Young #LGBTQ+ community members suffer from disproportionate levels of #stress.
By Alexandra Kelley
Story at a glance
- Despite legal and social improvements, younger #LGBTQ+ members report higher levels of #stress.
- New research attributes this to coming out at a younger age.
- Connection with a larger #LGBTQ+ community is listed as a key support.
New data published in early March reveals the continuation of a disturbing trend: the disproportionate amount of stress placed on #LGBTQ+ youth and the negative health outcomes that follow.
Studying three cohorts of self-professed members of the #LGBTQ+ community across three generations, spanning 1956-1997 South African researchers found that despite the improved visibility and representation of #homosexuality and other sexual identities, #LGBTQ+ individuals still suffer from psychological distress.
This is primarily attributed to #LGBTQ+ people coming out at younger ages, placing them at odds with cultural and social pressures while still growing up.
Both violent and internalized #homophobia and other societal #stigmas are also identified as major stressors, especially among younger members of the observed cohort as opposed to older #LGBTQ+ individuals.
Welcome to the “next chapter” of my life… being a voice and an advocate for #mentalhealthawarenessandsuicideprevention, especially pertaining to our younger generation of students and student-athletes.
Getting men to speak up and reach out for help and assistance is one of my passions. Us men need to not suffer in silence or drown our sorrows in alcohol, hang out at bars and strip joints, or get involved with drug use.
Having gone through a recent bout of #depression and #suicidalthoughts myself, I realize now, that I can make a huge difference in the lives of so many by sharing my story, and by sharing various resources I come across as I work in this space. #http://bit.ly/JamesMentalHealthArticle
Additionally, 30 percent of study participants in the younger age group reported attempting at least one #suicide attempt, a higher figure than the 24 percent and 21 percent reported among the middle-aged and older participants, respectively.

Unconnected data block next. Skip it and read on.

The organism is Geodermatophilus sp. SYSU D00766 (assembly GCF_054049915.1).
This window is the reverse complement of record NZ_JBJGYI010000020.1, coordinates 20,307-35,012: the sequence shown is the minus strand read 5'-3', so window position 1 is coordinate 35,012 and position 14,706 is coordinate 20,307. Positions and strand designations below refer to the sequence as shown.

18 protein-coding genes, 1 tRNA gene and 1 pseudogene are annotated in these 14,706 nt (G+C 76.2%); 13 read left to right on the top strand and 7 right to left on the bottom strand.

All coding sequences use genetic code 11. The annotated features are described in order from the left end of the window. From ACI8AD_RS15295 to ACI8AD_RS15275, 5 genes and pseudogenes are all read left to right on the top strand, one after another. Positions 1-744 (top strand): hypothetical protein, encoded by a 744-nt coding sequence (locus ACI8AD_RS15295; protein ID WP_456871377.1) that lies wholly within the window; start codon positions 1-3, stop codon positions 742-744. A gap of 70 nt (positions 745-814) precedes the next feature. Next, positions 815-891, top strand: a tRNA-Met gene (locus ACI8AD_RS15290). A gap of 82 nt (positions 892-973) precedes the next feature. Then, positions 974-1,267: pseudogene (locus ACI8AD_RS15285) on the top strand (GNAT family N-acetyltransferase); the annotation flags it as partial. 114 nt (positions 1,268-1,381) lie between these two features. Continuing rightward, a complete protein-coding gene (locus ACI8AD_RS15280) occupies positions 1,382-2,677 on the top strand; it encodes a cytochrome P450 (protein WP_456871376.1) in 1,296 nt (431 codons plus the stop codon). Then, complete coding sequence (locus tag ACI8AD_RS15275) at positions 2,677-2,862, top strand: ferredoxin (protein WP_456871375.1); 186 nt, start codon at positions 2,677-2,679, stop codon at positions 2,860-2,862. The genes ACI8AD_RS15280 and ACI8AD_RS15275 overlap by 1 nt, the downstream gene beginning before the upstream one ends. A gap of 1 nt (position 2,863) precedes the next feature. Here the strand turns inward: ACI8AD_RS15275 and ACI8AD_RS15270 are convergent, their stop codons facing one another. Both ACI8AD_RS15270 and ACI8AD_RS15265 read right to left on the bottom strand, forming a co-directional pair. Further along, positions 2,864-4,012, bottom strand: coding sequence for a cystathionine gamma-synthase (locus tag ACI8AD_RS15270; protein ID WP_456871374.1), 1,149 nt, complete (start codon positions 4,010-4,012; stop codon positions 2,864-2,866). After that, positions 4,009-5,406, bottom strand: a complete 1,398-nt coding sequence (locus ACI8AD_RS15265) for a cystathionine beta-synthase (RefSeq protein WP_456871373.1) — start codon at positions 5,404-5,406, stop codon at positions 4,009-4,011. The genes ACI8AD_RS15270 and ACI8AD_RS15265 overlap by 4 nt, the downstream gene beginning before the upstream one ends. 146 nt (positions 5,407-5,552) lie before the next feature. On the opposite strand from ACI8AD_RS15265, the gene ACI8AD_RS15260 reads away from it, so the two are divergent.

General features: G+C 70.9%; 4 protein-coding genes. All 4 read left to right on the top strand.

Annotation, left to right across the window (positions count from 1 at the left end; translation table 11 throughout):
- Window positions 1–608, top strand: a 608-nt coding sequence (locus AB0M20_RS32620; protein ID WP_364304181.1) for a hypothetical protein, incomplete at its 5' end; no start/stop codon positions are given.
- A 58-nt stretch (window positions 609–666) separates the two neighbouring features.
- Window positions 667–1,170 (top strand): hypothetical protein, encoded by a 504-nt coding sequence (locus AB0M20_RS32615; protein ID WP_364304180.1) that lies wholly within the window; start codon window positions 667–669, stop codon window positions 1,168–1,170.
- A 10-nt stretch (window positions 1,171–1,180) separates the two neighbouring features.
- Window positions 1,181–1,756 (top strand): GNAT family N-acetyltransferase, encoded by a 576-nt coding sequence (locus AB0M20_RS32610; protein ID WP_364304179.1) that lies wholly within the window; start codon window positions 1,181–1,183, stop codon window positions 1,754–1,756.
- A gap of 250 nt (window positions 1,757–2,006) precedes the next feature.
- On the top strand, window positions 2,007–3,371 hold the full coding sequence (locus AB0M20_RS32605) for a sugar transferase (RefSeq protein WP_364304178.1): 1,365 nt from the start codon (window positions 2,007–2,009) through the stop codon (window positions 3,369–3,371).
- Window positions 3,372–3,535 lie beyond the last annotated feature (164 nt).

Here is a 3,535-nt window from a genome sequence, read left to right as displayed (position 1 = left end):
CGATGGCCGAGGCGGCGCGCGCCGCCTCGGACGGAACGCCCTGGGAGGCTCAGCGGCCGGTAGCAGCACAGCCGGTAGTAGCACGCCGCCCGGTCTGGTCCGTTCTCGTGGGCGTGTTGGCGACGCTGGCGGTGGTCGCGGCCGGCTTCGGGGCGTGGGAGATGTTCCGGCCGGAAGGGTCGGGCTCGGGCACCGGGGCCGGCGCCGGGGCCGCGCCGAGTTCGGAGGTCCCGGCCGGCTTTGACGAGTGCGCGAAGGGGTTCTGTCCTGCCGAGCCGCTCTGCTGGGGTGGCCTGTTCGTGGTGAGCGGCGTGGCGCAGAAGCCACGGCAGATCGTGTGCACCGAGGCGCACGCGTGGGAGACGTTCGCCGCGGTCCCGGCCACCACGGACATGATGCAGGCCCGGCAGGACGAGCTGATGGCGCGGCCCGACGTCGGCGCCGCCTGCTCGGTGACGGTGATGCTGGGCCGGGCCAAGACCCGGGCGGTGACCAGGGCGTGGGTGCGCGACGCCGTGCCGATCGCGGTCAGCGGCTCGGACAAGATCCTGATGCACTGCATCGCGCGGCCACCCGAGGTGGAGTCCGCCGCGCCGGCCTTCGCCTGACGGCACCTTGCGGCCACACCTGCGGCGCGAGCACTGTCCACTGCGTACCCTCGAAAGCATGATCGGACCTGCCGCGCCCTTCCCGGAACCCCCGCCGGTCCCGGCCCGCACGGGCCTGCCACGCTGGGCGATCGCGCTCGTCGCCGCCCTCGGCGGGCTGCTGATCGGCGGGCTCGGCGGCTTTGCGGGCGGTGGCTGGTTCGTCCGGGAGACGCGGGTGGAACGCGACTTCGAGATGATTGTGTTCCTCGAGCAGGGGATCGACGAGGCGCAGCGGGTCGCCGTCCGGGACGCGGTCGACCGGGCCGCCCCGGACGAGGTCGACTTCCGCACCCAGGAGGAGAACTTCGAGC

This is higher than the average percentage of individuals between the ages of 18 to 24 who attempt #suicide, which researchers document as just four percent.
“We found little evidence that social and legal improvements during the past 50 years in the status of sexual #minority people have altered the experiences of sexual #minority people in terms of exposure to #minority stressors and resultant adverse #mentalhealth outcomes,” the authors concluded. “Most tellingly, younger sexual #minority people did not have less psychological distress or fewer #suicide attempts than older sexual #minority people.”
The U.S. #CentersforDiseaseControlandPrevention has long documented the #mentalhealth of #LGBTQ+ #youth as a major public health concern. Data up to 2018 reveals that #gay, #lesbian, #bisexual and other sexual #minorities reported having “seriously considered” or attempted #suicide was higher than their heterosexual peers.
Researchers suggest that #mentalhealth in #LGBTQ+ people can be improved by connecting with a greater #LGBTQ+ community, living among values denouncing homophobia and having role models who have healthy lives as sexual #minorities.
“These findings indicate the extent to which changes in the social environment have been limited in their impact on #stress processes and #mentalhealth for sexual #minority people,” the authors conclude. “They call our attention to the continued need to recognize threats to the #health and well-being of sexual #minority people across all ages and remind us that #LGBT equality remains elusive.”